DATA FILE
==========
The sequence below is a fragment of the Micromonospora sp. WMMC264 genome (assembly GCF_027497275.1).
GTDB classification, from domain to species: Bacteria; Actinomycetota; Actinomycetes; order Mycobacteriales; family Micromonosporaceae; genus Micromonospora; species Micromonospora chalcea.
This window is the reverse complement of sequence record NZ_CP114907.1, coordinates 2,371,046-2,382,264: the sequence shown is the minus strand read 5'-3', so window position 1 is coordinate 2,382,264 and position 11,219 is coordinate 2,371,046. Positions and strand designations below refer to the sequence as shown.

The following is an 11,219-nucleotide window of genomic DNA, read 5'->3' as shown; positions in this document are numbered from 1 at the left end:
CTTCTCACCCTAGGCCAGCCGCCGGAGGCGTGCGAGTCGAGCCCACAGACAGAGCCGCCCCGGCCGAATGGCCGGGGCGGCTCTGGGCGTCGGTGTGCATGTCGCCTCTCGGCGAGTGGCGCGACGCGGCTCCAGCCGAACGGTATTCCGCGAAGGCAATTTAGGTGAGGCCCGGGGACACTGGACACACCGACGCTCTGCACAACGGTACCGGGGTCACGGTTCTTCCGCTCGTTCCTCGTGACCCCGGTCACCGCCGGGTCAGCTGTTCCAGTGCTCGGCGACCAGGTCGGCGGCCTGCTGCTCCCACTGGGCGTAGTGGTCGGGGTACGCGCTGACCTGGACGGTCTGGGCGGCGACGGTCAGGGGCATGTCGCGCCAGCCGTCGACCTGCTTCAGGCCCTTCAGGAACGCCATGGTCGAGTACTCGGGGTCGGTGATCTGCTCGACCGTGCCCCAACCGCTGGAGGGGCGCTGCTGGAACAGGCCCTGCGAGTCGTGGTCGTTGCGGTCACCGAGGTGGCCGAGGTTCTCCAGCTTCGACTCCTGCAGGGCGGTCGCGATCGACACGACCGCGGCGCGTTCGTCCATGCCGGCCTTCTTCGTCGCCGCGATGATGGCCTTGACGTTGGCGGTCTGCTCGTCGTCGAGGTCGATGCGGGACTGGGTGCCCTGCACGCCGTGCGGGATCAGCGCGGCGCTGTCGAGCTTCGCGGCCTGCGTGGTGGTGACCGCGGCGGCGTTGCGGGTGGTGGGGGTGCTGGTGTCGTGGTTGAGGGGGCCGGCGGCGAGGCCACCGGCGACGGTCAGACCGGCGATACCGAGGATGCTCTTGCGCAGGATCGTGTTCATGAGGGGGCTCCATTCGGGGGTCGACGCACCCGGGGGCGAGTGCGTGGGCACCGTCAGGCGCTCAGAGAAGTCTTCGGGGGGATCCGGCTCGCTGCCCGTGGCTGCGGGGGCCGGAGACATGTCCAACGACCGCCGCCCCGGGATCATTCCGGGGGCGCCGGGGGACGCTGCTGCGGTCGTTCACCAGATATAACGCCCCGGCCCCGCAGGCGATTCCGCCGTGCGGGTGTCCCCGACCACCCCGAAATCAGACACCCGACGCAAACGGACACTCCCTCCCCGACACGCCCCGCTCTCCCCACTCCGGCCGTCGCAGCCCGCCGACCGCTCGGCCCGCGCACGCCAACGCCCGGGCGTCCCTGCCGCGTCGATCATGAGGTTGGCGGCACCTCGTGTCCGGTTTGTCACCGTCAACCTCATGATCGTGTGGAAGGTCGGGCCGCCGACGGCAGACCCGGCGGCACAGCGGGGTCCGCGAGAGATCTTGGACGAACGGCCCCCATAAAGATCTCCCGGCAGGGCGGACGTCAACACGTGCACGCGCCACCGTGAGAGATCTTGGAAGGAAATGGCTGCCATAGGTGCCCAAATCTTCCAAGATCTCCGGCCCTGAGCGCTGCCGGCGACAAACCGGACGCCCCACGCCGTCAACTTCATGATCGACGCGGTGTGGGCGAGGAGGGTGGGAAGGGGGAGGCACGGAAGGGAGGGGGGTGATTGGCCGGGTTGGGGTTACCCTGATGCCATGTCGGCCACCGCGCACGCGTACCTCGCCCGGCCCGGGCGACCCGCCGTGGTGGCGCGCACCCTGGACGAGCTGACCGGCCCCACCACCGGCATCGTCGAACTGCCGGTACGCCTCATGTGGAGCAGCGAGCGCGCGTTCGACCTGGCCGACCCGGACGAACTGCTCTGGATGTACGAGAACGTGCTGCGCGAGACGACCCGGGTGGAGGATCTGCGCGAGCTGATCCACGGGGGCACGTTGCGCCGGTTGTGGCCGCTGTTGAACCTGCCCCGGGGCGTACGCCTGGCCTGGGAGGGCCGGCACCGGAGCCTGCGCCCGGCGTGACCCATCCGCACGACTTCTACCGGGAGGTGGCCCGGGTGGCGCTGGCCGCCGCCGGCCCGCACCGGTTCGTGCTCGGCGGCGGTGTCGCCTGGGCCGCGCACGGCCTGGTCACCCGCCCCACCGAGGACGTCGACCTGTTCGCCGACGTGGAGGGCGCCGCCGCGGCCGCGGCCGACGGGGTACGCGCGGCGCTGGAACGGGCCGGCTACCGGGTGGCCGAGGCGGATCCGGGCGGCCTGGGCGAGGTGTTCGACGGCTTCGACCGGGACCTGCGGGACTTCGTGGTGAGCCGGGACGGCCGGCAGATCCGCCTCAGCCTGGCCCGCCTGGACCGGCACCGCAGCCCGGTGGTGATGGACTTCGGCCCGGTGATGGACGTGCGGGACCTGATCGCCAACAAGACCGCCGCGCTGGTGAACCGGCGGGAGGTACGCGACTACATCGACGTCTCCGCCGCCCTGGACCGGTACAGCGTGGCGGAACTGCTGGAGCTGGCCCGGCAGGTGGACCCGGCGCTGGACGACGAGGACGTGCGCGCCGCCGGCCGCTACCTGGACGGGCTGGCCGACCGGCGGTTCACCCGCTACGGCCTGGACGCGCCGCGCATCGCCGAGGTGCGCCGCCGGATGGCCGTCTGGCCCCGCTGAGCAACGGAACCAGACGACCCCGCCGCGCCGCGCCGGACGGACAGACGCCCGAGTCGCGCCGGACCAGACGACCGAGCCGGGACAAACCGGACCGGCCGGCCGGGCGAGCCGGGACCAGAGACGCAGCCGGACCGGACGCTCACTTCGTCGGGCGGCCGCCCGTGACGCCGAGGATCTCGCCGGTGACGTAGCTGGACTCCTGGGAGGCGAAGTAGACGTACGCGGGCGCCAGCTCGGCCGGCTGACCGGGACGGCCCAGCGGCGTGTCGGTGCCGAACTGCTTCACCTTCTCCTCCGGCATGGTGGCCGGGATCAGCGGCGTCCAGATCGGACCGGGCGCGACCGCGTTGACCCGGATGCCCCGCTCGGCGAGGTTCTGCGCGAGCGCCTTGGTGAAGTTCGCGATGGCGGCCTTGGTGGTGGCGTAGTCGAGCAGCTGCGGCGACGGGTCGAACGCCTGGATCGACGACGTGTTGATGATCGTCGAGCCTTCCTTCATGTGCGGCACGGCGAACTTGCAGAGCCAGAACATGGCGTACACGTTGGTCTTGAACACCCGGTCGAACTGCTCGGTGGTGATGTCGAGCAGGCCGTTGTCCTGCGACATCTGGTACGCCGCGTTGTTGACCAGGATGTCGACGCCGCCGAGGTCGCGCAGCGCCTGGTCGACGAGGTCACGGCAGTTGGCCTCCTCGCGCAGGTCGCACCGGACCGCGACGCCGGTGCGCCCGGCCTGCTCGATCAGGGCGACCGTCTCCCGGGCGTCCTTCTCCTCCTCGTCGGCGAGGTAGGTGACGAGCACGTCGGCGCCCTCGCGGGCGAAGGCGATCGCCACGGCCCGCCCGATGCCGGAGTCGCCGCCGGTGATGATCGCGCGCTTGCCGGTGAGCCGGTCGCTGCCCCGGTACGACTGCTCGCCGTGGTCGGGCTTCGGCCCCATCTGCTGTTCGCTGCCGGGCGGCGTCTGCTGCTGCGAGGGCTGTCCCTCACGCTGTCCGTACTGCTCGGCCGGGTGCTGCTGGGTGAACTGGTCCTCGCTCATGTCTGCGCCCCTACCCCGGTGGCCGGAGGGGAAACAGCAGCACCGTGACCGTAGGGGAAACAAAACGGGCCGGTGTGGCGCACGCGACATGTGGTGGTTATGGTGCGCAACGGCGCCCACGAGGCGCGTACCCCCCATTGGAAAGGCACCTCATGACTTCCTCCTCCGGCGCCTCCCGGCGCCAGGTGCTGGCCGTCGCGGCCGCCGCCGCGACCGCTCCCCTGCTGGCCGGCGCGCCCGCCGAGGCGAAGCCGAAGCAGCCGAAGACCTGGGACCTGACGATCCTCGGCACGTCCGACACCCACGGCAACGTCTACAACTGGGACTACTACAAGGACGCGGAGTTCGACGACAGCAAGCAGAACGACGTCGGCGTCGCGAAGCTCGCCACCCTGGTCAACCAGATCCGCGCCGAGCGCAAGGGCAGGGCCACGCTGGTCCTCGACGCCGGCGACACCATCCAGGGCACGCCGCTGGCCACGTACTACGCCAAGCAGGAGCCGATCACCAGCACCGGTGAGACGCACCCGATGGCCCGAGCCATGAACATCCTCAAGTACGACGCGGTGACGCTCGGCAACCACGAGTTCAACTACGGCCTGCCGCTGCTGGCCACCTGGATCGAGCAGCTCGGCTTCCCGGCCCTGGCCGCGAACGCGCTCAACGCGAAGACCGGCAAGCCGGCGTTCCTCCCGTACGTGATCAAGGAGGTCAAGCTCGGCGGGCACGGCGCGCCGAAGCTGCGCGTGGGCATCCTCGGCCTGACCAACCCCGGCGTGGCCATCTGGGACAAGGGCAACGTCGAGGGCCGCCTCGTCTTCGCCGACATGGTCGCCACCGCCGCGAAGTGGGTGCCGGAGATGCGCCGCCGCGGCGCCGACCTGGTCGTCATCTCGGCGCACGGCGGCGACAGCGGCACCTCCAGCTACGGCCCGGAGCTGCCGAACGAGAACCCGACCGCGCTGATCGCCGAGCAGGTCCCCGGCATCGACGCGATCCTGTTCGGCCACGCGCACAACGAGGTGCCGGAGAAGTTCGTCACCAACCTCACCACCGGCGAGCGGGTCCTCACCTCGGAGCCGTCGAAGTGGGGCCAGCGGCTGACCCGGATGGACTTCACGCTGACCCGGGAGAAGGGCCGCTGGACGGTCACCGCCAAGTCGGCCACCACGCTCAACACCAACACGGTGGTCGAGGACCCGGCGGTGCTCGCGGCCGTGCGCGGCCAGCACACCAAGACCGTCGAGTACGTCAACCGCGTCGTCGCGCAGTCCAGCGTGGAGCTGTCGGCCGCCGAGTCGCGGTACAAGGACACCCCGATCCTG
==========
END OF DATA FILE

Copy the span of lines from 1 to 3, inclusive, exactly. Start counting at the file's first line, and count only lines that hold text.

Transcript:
The sequence below is a fragment of the Micromonospora sp. WMMC264 genome (assembly GCF_027497275.1).
GTDB classification, from domain to species: Bacteria; Actinomycetota; Actinomycetes; order Mycobacteriales; family Micromonosporaceae; genus Micromonospora; species Micromonospora chalcea.
This window is the reverse complement of sequence record NZ_CP114907.1, coordinates 2,371,046-2,382,264: the sequence shown is the minus strand read 5'-3', so window position 1 is coordinate 2,382,264 and position 11,219 is coordinate 2,371,046. Positions and strand designations below refer to the sequence as shown.